Step 2: Attaching the Power Adapter


1. Remove the voltage meter and power adapters and use the cowling as a template for the holes you need to drill into the project box

2. Mark out the hols onto the lid of the project box

3. Drill out the holes. I used a … sized hole bit to make the holes. They are slightly larger than needed to be so I had some room in case the drilling was off.

4. Next put the voltage meter and other adapters into the cowling and secure onto the lid with the plastic washers that they come with.

5. Screw the cowling to the project box lid

6. Lastly, drill a hole near the volt-meter and attach the momentary switch

Step 3: Attaching the Solar Panel


1. Make a template out of a piece of paper, the same size as the solar panel

2. Mark the 2 solder points on the paper and stick it with tape to the lid.

3. Next, drill out the area where the pads are and remove the paper template

4. The solar panel that I used didn’t indicate which pad was negative and which was positive so I just used an LED, touched it to the pads, and put it up to a light source. Solder a couple of wires to the pads.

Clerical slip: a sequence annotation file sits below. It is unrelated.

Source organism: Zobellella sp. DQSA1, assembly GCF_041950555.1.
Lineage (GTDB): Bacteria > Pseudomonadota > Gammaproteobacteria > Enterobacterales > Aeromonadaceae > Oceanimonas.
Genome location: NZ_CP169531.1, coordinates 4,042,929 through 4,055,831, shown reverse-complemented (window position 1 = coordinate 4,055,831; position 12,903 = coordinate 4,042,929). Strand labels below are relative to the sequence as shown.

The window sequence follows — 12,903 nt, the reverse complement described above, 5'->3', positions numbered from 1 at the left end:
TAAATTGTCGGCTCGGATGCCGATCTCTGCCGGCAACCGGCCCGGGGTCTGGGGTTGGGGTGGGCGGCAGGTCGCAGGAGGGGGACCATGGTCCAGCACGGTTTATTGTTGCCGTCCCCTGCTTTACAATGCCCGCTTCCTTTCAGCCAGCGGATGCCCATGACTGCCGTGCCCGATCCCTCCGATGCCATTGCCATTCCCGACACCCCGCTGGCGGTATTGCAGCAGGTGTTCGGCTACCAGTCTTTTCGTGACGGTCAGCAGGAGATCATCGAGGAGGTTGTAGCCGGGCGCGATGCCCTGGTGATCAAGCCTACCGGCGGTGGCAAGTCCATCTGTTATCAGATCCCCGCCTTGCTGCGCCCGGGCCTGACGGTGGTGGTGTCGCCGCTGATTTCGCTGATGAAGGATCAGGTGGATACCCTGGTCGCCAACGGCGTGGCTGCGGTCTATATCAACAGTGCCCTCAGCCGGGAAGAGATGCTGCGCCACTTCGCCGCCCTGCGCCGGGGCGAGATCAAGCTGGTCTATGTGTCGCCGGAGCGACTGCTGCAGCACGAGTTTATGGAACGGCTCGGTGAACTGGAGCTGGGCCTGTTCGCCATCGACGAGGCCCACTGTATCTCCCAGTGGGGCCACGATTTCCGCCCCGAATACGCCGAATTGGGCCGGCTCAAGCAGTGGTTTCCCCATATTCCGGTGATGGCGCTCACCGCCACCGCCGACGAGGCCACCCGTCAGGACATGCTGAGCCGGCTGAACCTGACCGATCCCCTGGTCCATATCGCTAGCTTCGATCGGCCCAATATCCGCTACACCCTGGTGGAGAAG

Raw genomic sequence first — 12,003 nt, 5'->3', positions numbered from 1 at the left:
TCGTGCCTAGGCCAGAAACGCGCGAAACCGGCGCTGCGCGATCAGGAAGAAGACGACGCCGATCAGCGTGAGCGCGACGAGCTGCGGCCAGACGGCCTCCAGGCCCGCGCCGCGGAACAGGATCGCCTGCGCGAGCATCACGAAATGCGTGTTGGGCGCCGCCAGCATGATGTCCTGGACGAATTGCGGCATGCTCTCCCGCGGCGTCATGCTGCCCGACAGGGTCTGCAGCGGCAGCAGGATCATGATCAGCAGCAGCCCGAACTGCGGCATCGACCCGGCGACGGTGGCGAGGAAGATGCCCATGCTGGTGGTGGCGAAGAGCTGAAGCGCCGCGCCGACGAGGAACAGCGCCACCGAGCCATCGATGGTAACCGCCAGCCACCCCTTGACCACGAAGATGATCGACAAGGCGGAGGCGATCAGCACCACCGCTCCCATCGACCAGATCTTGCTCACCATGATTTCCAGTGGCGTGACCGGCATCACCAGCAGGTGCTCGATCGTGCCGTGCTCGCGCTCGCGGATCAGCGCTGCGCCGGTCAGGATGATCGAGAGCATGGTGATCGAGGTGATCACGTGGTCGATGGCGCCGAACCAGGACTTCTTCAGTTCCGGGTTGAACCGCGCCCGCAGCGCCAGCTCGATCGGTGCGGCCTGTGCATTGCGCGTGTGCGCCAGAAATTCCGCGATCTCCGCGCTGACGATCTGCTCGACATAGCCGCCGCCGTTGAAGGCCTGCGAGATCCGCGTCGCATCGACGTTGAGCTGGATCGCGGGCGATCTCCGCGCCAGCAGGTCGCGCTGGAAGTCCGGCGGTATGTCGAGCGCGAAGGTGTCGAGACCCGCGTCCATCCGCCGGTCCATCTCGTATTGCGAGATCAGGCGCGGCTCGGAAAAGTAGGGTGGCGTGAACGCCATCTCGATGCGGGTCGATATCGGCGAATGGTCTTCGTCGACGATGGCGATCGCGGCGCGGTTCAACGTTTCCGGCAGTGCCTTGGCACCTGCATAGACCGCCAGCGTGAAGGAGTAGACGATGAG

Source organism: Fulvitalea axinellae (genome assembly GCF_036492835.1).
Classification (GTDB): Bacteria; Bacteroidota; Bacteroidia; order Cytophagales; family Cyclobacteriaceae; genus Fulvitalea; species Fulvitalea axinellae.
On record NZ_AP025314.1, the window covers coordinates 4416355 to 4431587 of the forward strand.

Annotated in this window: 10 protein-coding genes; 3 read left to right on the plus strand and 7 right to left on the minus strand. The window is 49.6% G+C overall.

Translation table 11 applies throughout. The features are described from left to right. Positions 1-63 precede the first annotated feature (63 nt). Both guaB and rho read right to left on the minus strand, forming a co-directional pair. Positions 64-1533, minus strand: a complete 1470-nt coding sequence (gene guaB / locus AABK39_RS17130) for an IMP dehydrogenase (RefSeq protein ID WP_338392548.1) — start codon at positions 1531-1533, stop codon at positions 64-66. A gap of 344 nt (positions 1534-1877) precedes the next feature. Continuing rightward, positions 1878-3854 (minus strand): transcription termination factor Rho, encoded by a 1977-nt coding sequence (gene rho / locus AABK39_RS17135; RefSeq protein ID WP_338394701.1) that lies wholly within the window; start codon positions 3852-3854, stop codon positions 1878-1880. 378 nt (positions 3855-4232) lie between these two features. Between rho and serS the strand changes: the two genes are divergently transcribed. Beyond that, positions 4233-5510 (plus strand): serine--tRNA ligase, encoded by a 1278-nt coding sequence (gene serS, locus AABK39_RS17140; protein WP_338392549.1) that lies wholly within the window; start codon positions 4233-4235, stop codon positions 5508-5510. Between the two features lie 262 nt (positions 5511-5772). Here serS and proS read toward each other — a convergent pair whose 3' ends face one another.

5. Attach some double sided tape to the back of the panel, thread the wires through the hole in the lid and stick the panel into place

Step 4: Adding the Mains Switch


Mains Switch

1. Drill a hole in the side of the project box big enough to fit the switch into

2. Secure into place

Step 5: Attaching the Dimmer


1. The dimmer switch comes in a small case. You need to remove the pot and circuit board from within.

2. First, un-screw the 4 screws holding the lid on

3. Next, remove the bolt holding the pot onto the lid

4. Carefully remove the lid and un-screw the circuit board from the case

5. Drill a hole in the side of the project box and attach the pot with the nut.

Step 6: Attaching the LED's


1. Drill a hole in the project box for the wires on the LED light to go through. Remember to have the light close to the dimmer switch

2. Attach the LED’s to the project box. I had to modify my LED’s so they fitted correctly which meant that I couldn’t screw them in any longer to the project box. Instead I used some epoxy glue to secure it to the box. The LED’s also came with their own on/off switch so I didn’t have to worry about adding one. You may however need to add a switch if the ones you have chosen don’t have one